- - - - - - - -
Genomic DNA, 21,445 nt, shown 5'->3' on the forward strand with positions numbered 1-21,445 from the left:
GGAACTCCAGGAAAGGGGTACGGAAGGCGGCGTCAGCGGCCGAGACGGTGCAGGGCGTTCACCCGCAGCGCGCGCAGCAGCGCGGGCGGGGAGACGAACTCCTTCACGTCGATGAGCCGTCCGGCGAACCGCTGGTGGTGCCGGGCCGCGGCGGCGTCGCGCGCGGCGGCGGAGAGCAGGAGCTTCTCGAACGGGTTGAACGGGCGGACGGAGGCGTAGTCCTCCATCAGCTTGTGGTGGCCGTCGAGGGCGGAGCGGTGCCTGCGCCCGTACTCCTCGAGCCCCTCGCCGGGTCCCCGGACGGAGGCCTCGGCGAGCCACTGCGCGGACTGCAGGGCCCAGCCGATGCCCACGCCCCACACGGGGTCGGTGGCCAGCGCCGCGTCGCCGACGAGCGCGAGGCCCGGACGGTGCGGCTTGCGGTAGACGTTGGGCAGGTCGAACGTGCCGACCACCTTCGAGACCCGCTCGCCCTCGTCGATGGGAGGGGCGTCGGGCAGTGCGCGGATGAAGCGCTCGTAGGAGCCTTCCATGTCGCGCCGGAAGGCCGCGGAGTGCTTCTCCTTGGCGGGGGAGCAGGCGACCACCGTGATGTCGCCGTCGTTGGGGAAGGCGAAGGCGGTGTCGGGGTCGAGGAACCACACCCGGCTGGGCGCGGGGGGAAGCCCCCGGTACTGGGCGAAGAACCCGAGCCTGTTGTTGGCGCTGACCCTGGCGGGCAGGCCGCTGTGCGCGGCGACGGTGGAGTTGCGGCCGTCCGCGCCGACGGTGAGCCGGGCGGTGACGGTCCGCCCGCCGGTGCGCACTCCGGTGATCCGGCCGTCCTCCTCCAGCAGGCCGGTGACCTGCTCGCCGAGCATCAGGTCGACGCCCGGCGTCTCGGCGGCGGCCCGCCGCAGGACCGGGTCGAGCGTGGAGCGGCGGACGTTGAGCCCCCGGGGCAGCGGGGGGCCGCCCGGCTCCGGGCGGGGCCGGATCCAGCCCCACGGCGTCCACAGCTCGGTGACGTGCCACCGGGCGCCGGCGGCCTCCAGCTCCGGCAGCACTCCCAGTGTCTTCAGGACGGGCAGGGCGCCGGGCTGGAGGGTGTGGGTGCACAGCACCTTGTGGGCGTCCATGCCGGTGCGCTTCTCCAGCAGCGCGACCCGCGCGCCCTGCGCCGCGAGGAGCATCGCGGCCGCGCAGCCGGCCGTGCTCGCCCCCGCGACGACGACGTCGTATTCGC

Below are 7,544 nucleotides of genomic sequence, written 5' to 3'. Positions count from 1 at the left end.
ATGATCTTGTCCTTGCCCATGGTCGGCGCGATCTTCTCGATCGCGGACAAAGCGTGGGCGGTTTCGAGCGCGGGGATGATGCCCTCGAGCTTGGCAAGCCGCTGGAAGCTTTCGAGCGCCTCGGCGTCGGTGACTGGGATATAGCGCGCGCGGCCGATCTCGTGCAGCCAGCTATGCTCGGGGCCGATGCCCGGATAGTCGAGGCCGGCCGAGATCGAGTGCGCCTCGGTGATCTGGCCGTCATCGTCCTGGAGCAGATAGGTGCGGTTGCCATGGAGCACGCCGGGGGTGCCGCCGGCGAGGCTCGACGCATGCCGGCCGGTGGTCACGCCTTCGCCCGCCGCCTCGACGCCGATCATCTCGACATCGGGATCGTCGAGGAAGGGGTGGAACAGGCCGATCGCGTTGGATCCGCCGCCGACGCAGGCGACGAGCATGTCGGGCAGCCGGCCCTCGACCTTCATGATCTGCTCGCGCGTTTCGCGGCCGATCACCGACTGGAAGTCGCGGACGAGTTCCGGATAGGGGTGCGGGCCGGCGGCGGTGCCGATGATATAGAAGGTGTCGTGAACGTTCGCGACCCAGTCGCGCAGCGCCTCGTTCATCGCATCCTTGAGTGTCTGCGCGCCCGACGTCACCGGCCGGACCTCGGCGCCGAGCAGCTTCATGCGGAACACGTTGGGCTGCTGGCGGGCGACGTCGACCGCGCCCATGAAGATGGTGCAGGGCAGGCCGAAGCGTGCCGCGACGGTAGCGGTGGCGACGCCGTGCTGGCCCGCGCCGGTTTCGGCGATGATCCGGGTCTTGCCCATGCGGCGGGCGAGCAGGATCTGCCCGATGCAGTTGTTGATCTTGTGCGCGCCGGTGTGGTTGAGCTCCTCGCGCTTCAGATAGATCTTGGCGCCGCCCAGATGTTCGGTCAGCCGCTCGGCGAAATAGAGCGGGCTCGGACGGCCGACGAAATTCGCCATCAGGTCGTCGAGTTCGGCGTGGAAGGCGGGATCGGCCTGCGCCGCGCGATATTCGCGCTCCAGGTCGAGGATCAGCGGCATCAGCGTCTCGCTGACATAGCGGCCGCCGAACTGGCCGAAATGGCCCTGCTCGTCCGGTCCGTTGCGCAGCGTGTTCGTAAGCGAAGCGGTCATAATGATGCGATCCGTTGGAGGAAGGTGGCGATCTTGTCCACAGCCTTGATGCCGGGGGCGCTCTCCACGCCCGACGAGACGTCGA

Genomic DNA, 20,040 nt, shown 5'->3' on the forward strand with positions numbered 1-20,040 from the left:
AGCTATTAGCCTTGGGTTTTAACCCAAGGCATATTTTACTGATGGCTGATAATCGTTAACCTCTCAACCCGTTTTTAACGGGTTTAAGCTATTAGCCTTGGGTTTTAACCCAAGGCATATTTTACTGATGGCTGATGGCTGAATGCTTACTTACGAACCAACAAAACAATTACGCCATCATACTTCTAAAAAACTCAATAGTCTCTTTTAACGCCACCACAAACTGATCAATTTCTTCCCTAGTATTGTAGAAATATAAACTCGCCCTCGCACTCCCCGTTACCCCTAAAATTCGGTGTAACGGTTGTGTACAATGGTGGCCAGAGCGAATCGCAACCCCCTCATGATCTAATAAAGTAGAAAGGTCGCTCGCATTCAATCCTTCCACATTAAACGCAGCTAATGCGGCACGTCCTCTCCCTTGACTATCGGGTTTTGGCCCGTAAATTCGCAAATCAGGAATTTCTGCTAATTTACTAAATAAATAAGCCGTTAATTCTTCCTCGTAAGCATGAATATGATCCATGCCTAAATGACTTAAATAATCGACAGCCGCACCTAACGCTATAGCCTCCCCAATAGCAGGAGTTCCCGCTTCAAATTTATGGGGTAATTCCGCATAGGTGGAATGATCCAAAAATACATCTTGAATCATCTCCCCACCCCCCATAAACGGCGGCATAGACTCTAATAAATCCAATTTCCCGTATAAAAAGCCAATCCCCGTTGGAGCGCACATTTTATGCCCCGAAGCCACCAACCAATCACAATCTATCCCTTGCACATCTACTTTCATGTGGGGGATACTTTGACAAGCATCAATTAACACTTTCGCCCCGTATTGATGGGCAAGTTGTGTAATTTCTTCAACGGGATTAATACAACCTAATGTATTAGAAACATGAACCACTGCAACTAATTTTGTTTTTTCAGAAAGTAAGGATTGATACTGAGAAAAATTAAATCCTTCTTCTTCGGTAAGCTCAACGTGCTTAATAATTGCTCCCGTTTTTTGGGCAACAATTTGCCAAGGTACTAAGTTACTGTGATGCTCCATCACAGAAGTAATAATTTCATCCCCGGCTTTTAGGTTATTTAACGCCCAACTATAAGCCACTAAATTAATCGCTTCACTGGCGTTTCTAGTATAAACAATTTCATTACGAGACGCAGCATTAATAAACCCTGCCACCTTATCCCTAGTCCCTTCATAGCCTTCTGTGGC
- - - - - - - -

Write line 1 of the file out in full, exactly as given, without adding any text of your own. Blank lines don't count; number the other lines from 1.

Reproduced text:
Genomic DNA, 21,445 nt, shown 5'->3' on the forward strand with positions numbered 1-21,445 from the left: